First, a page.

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Updated 1:50 p.m.
Hop Sing Laundromat’s banned list is almost as famous as the Chinatown bar itself.
In the six years since proprietor Lê began welcoming booze aficionados to his dusky cocktail house behind an ornate Race Street gate, the list of folks who’ll never be allowed back in has swelled to nearly 3,000. People get vetoed for any number of reasons — see below for the most popular ones — but Lê didn’t start out with the intent to embargo such a large number.
“At the beginning, [the list] was just a handwritten note tacked up in the back,” he said. “Then we realized how many assholes there are.”
Here’s how the banned list system works. When you reach the front of the line (only 50 people are allowed in at once) and get to the front door, you’re asked to surrender your identification and wait in the penny-tiled anteroom.
The ID is then scanned by specialized hardware that’s linked to the spreadsheet. An algorithm checks the info against the current database. All of this happens in under two seconds — two demo tries were recorded at 1.7 seconds and 1.6 seconds, respectively.
If it matches a previous entry that’s tagged “BANNED,” you’re out of luck. If not, you’re in.
Some prospective customers never end up entering the bar. “People will jump up on the lobby bench and almost knock it over,” Lê said. “What are they thinking?”
At least 89 people have been prohibited because of lobby shenanigans of that sort. That’s only one more than the 88 folks who’ve been banned for talking trash or acting dumb even before they got past the gate.
These numbers are calculable because of the notations staff adds to an entry after deciding to mark someone. Each ban must be vetted by Lê himself to become final, but “very rarely do I overrule them.” The level of detail in the list notes has grown over the past couple years.
This chart shows what’s most likely to get someone forbidden from what Lê likes to call “the world’s best North Korean cocktail bar”:
[infogram url=”https://infogram.com/why-people-get-banned-from-hop-sing-laundromat-1ho16v1jgxzv6nq” /]
No. 1: Bad tips
Cheapskates take heed: the top reason people land on Hop Sing’s banned list, by far, is leaving a bad tip. A full 626 entries — around 22 percent of the total — mention some kind of gratuity aggrievement. Notes document everything from groups giving $2 on hundred-dollar checks to couples leaving 30 cents because “they forgot to get cash.”
“We told you cash only in the lobby,” said Lê, veins pulsing slightly with frustration, “but you decide to ignore us?”
No. 2: Bad review
Influencer culture has no home in Lê’s world. Staff regularly scours online reviews, and if it’s discovered someone has gone on Yelp (or Google or Facebook) to post unfavorable comments after a Hop Sing visit — like at least 411 people have — they won’t get back in.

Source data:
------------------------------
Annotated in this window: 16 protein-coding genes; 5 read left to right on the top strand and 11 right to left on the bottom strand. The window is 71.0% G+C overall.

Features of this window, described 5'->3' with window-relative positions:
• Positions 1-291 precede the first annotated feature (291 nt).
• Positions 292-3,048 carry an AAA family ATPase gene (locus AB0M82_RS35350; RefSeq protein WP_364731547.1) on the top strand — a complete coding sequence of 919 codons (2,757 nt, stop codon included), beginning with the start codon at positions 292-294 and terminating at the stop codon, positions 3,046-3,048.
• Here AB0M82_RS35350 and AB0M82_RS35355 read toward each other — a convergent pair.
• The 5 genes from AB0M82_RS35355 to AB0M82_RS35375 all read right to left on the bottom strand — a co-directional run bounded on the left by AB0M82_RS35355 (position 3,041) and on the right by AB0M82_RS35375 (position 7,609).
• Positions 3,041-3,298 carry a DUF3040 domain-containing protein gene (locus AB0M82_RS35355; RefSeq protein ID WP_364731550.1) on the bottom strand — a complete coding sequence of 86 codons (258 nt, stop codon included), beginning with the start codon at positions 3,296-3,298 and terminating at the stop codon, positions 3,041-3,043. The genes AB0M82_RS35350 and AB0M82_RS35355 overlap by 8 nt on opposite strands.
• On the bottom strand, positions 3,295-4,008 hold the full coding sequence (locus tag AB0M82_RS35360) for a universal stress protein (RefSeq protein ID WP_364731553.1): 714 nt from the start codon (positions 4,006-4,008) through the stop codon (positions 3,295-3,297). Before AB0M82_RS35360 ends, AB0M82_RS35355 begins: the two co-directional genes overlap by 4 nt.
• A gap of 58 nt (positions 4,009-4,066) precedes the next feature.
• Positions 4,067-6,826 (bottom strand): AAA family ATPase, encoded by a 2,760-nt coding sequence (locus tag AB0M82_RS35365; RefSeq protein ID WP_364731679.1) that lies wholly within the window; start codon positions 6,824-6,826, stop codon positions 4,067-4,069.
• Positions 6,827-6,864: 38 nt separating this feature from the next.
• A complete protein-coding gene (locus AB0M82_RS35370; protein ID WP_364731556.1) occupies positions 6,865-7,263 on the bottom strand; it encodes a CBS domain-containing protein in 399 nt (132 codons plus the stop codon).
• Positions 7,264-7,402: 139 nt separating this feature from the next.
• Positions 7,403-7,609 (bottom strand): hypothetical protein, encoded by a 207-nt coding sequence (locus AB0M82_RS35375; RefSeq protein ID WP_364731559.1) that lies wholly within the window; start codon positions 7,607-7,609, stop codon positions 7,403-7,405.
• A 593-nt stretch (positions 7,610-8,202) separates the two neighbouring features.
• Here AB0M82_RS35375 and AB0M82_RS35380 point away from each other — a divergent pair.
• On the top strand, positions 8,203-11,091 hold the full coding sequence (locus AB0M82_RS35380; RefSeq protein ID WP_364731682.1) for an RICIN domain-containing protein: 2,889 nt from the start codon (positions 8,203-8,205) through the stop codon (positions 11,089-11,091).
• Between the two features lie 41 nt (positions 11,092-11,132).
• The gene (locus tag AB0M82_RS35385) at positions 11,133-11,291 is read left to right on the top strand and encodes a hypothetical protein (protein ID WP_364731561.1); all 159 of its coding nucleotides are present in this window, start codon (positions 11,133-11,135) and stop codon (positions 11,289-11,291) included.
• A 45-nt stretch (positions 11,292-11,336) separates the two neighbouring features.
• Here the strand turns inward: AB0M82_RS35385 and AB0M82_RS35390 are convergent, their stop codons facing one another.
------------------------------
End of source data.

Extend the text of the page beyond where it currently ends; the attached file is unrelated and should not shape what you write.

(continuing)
If you’re not the review-writing kind but your compatriot is, watch out. A bad post by one person can get everyone in their party banned.
No. 3: Taking a photo
From the very first day of business back in 2012, photos have been strictly forbidden inside the Laundromat’s den. Upwards of 318 people seem to have taken that as a challenge, including 34 brave (or foolish) souls who actually tagged the bar when posting pics to Instagram.
No. 4: Walking out
Mystery around bar’s reputation is strong enough that it draws destination seekers who just want a peek inside. At least 316 people have gone through the effort of waiting in line, surrendering their ID for a check — then promptly walked out without ordering a drink.
“On a busy night, we have to scramble to set up a table [for new customers] and after all that, they just want a ‘tour’?” said Lê. If people banned for this reason return, he’ll tell them something like, “Sorry, the zoo is closed today.”
Other egregious occurrences that occur on a repeated basis:
- Guzzling water straight out the large bottle left on tables to refill glasses
- “Humping” a chair or otherwise treating the bar’s vintage seats without respect
- Pulling the petals out of the flowers that grace each table
On occasion, Lê will let people off with a warning — there are 300 warning notations in the database — because once you’re on the banned list, you’re pretty much on it for life.
There has been one single instance of someone getting restitution, and that’s only because the person was incredibly penitent. After being banned because a friend posted a pic to Instagram, the woman waited in line almost every Saturday, and when turned away, just silently left without making a fuss. After weeks of this, Lê had his staff tell her if she wanted to return, she should write him a handwritten letter.
“I didn’t think she’d do it!” Lê exclaimed wondrously. “But she did.”